Discover the Sensors the German Weather Service Relies On

When imagining 70 years of work, perhaps the first thought that comes to mind is retirement. However, for the German Weather Service (DWD), their current work is more important than ever.

Discover the Sensors the German Weather Service Relies On

Image Credit: OTT HydroMet

With extreme weather events like heavy rain, floods, droughts, forest fires, air pollution and crop failures becoming an everyday occurrence as a result of climate change, these phenomena are part of the reason that the DWD is so in demand.

A strong and reliable national meteorological service, in cooperation with international partners from science and industry, is essential - even vital - to better understand these phenomena and, crucially, to be able to predict them.

Specialized Observatories

The annual mean temperature in Germany when the DWD was founded in 1952 was 7.9 °C. Since then, it has risen by approximately two degrees – and since 2014, the annual mean temperature has hit double digits a total of four times.

Unfortunately, it is generally universally agreed by climate scientists that human influences, in the form of global warming, have contributed to this altered atmospheric status.

Highly specialized facilities like the Lindenberg Meteorological Observatory (MOL-RAO) provide the data needed for this important research.

The DWD uses more than 120 Lufft CHM15k ceilometers to determine the cloud base height.

The DWD uses more than 120 Lufft CHM15k ceilometers to determine the cloud base height. Image Credit: DWD

Spectrophotometers, pyranometers, pyrgeometers, and sun trackers from Kipp & Zonen make up a significant part of the "Lindenberg Column" at the Lindenberg Meteorological Observatory MOL-RAO.

Spectrophotometers, pyranometers, pyrgeometers, and sun trackers from Kipp & Zonen make up a significant part of the "Lindenberg Column" at the Lindenberg Meteorological Observatory MOL-RAO. Image Credit: DWD

For its nationwide airport weather network, the DWD ordered around 100 Lufft CHM8k ceilometers, that are specifically adjusted to aviation meteorology.

For its nationwide airport weather network, the DWD ordered around 100 Lufft CHM8k ceilometers, that are specifically adjusted to aviation meteorology. Image Credit: OTT HydroMet

The MOL-RAO has existed at its location southeast of Berlin since 1905, and thus for a much longer period of time than the DWD itself.

There is a virtual treasure trove of data that has been collected continuously over 117 years and includes the vertical profiles of atmospheric parameters (such as wind, humidity, and temperature), which is of outstanding value to scientists.

The core task of the observatory remains the vertical sounding of the atmosphere, despite the fact that over time, new measurement techniques and technologies have emerged.

The high scientific standards of the German Weather Service are exemplified by the MOL-RAO. The DWD carefully supplements, maintains and renews its measurement network on an ongoing basis.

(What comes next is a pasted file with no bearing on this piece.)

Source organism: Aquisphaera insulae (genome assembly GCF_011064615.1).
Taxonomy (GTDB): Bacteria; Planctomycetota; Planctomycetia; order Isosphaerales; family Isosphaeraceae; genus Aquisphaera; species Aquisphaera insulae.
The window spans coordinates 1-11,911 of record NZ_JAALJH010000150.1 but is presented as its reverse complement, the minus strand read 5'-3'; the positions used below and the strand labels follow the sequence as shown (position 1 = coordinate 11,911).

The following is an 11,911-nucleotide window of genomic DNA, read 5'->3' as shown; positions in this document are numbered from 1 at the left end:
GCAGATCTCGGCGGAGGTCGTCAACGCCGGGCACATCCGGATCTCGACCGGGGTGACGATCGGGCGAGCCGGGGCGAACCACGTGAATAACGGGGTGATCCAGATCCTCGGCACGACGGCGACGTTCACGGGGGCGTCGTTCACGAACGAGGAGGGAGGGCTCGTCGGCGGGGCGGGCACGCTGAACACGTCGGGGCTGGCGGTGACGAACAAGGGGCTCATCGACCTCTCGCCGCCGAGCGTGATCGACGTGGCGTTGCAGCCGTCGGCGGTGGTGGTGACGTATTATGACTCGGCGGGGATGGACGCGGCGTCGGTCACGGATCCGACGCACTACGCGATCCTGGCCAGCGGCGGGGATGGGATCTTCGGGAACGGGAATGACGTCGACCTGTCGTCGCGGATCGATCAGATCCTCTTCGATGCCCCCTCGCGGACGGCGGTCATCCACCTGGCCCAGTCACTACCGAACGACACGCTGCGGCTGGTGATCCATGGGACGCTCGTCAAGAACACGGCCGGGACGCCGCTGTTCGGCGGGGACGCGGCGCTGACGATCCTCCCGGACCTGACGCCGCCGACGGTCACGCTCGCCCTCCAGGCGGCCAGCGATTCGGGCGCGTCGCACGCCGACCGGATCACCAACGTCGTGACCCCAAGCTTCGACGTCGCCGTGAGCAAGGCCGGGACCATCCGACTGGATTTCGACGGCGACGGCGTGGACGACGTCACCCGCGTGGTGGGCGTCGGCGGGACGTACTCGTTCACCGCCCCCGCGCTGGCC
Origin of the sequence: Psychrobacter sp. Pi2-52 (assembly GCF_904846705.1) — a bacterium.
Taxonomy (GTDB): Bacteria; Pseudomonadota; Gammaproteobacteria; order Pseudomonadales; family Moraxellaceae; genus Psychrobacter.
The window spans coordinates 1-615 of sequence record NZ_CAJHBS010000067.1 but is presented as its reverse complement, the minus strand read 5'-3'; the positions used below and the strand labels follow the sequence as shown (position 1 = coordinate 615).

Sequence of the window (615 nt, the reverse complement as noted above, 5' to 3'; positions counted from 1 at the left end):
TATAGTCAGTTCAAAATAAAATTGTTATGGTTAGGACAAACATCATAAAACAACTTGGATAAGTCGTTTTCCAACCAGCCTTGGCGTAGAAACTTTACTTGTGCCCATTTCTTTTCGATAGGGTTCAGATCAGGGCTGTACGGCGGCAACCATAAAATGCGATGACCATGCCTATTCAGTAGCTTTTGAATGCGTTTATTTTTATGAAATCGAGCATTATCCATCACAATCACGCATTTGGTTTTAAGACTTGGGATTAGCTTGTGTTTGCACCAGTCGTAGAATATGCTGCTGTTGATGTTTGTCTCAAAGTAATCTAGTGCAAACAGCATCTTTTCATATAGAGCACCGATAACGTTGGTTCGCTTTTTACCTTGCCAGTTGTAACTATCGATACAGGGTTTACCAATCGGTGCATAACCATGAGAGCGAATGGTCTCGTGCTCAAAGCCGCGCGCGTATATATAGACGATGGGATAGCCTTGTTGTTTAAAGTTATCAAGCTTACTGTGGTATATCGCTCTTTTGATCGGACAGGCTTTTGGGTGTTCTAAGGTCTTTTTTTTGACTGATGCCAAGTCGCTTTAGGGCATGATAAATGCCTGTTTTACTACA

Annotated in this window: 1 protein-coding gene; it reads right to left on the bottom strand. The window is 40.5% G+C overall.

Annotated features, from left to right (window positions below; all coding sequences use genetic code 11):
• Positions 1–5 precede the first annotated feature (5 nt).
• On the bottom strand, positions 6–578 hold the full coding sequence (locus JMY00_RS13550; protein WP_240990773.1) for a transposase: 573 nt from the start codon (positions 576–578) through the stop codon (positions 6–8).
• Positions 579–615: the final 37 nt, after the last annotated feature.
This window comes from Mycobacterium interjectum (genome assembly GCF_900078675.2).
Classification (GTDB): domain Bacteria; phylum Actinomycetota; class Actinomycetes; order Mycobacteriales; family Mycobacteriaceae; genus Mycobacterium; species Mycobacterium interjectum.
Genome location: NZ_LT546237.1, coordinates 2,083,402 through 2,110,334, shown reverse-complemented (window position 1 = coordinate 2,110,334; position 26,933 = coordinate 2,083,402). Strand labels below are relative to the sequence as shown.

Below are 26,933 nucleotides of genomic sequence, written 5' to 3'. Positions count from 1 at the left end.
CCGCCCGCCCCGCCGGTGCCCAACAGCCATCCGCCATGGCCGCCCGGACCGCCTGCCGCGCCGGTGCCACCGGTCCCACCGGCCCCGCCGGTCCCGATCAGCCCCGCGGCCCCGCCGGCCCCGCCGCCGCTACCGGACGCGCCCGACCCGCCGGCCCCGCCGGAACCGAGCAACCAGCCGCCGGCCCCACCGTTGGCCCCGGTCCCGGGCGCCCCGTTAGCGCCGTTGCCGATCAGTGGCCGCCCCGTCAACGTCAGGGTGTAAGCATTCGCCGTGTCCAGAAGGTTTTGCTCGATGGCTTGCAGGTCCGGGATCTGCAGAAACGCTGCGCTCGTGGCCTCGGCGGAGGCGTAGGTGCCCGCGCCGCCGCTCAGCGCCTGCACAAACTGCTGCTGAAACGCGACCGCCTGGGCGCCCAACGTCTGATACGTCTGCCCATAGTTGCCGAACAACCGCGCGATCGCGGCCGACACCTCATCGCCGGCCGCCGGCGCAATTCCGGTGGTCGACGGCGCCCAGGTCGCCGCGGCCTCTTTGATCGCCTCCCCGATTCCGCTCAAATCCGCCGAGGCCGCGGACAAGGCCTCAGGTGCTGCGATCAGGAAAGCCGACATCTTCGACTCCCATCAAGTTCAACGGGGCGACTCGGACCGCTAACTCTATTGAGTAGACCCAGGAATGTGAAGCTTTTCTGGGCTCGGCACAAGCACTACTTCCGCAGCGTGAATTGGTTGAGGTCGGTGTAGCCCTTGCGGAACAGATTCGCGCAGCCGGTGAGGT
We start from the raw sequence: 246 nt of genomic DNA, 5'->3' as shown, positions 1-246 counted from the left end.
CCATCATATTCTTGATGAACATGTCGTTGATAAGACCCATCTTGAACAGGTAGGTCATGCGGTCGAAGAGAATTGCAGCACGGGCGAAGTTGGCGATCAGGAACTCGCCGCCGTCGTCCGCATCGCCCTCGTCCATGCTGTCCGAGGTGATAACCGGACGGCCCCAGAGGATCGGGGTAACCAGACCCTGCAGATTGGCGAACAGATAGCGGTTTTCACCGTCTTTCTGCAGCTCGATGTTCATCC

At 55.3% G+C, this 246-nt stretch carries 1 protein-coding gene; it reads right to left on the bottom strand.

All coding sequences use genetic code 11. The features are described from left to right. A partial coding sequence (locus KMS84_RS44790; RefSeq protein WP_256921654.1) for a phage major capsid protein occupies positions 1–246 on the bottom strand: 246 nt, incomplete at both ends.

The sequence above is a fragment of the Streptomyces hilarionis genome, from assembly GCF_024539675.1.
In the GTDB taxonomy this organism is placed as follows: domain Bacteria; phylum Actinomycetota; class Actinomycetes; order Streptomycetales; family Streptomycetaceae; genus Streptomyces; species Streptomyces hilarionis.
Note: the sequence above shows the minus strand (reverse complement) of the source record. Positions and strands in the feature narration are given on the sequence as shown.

Partner and Companion

OTT HydroMet, as a manufacturer and market-leading developer of environmental monitoring technology, has been a close partner and companion of the DWD for decades.

The OTT HydroMet portfolio range includes sensors from its brands Luff, Kipp & Zonen, Lufft, and OTT – each of which are often considered the gold standard in their respective fields of application.

For instance, the Kipp & Zonen CMP22 pyranometer is world-class and the standard for measuring global solar radiation in ground measurement networks. The Lufft Ventus ultrasonic wind meter rises above the difficulties posed by saltwater, among other challenges, on the open ocean.

Approximately 100 ceilometers for each of the Lufft CHM15k and CHM8k types are in use in DWD networks.

Instruments from OTT HydroMet comprise a significant portion of the “Lindenberg Column” at the MOL-RAO as it is known to the DWD – otherwise known as its sophisticated mix of aerological measurements, ground observations, and passive remote sensing methods.

In addition to pyranometers, pyrgeometers and sun trackers of the Kipp & Zonen brand, the Lindenberg researchers also utilize various versions of the Brewer Spectrophotometer, the reference sensor for measurements of nitrogen dioxide, UV spectra in the atmosphere and ozone.

OTT HydroMet wishes to congratulate DWD on 70 successful and groundbreaking years and is looking forward to furthering continued collaboration so that together they can observe, understand and overcome the climatic challenges of the coming years.

To learn more about the close partnership between DWD and OTT HydroMet, as well as many other National Weather Services and research institutes around the world, contact the organization today.

This information has been sourced, reviewed and adapted from materials provided by OTT HydroMet.

For more information on this source, please visit OTT HydroMet. Lufft and Kipp & Zonen are two of OTT HydroMet's strong brands for professional environmental monitoring.

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